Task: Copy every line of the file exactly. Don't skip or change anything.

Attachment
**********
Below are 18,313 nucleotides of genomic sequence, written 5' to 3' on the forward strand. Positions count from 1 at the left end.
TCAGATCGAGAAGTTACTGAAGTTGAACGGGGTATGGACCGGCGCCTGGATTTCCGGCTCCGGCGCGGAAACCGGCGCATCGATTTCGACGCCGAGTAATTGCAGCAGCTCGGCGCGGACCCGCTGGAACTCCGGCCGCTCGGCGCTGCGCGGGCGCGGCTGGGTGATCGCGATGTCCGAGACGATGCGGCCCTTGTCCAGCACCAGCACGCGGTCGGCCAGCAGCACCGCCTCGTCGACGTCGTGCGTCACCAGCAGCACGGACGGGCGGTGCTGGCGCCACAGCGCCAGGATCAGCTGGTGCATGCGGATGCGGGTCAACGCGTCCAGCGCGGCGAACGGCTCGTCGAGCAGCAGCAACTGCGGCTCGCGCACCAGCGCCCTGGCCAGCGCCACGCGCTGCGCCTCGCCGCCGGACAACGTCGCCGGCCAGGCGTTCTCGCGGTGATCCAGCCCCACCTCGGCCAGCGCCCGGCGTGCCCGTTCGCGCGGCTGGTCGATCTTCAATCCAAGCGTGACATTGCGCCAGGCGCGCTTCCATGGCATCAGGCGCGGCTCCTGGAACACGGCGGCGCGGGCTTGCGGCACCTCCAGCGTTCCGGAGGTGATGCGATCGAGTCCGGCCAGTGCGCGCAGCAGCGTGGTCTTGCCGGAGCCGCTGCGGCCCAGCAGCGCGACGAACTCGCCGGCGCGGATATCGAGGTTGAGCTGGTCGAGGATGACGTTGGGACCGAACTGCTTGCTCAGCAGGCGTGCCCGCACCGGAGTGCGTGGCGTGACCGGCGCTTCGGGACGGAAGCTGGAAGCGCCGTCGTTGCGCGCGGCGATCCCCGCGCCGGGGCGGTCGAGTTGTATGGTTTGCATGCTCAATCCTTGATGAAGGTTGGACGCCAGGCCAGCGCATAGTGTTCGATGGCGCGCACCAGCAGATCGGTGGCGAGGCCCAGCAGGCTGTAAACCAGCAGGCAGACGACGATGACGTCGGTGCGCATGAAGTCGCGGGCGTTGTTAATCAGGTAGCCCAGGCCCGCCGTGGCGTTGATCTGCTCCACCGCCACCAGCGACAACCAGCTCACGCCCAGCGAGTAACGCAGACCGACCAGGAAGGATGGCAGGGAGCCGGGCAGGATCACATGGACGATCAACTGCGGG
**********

Below are 18,313 nucleotides of genomic sequence, written 5' to 3' on the forward strand. Positions count from 1 at the left end.
TCAGATCGAGAAGTTACTGAAGTTGAACGGGGTATGGACCGGCGCCTGGATTTCCGGCTCCGGCGCGGAAACCGGCGCATCGATTTCGACGCCGAGTAATTGCAGCAGCTCGGCGCGGACCCGCTGGAACTCCGGCCGCTCGGCGCTGCGCGGGCGCGGCTGGGTGATCGCGATGTCCGAGACGATGCGGCCCTTGTCCAGCACCAGCACGCGGTCGGCCAGCAGCACCGCCTCGTCGACGTCGTGCGTCACCAGCAGCACGGACGGGCGGTGCTGGCGCCACAGCGCCAGGATCAGCTGGTGCATGCGGATGCGGGTCAACGCGTCCAGCGCGGCGAACGGCTCGTCGAGCAGCAGCAACTGCGGCTCGCGCACCAGCGCCCTGGCCAGCGCCACGCGCTGCGCCTCGCCGCCGGACAACGTCGCCGGCCAGGCGTTCTCGCGGTGATCCAGCCCCACCTCGGCCAGCGCCCGGCGTGCCCGTTCGCGCGGCTGGTCGATCTTCAATCCAAGCGTGACATTGCGCCAGGCGCGCTTCCATGGCATCAGGCGCGGCTCCTGGAACACGGCGGCGCGGGCTTGCGGCACCTCCAGCGTTCCGGAGGTGATGCGATCGAGTCCGGCCAGTGCGCGCAGCAGCGTGGTCTTGCCGGAGCCGCTGCGGCCCAGCAGCGCGACGAACTCGCCGGCGCGGATATCGAGGTTGAGCTGGTCGAGGATGACGTTGGGACCGAACTGCTTGCTCAGCAGGCGTGCCCGCACCGGAGTGCGTGGCGTGACCGGCGCTTCGGGACGGAAGCTGGAAGCGCCGTCGTTGCGCGCGGCGATCCCCGCGCCGGGGCGGTCGAGTTGTATGGTTTGCATGCTCAATCCTTGATGAAGGTTGGACGCCAGGCCAGCGCATAGTGTTCGATGGCGCGCACCAGCAGATCGGTGGCGAGGCCCAGCAGGCTGTAAACCAGCAGGCAGACGACGATGACGTCGGTGCGCATGAAGTCGCGGGCGTTGTTAATCAGGTAGCCCAGGCCCGCCGTGGCGTTGATCTGCTCCACCGCCACCAGCGACAACCAGCTCACGCCCAGCGAGTAACGCAGACCGACCAGGAAGGATGGCAGGGAGCCGGGCAGGATCACATGGACGATCAACTGCGGG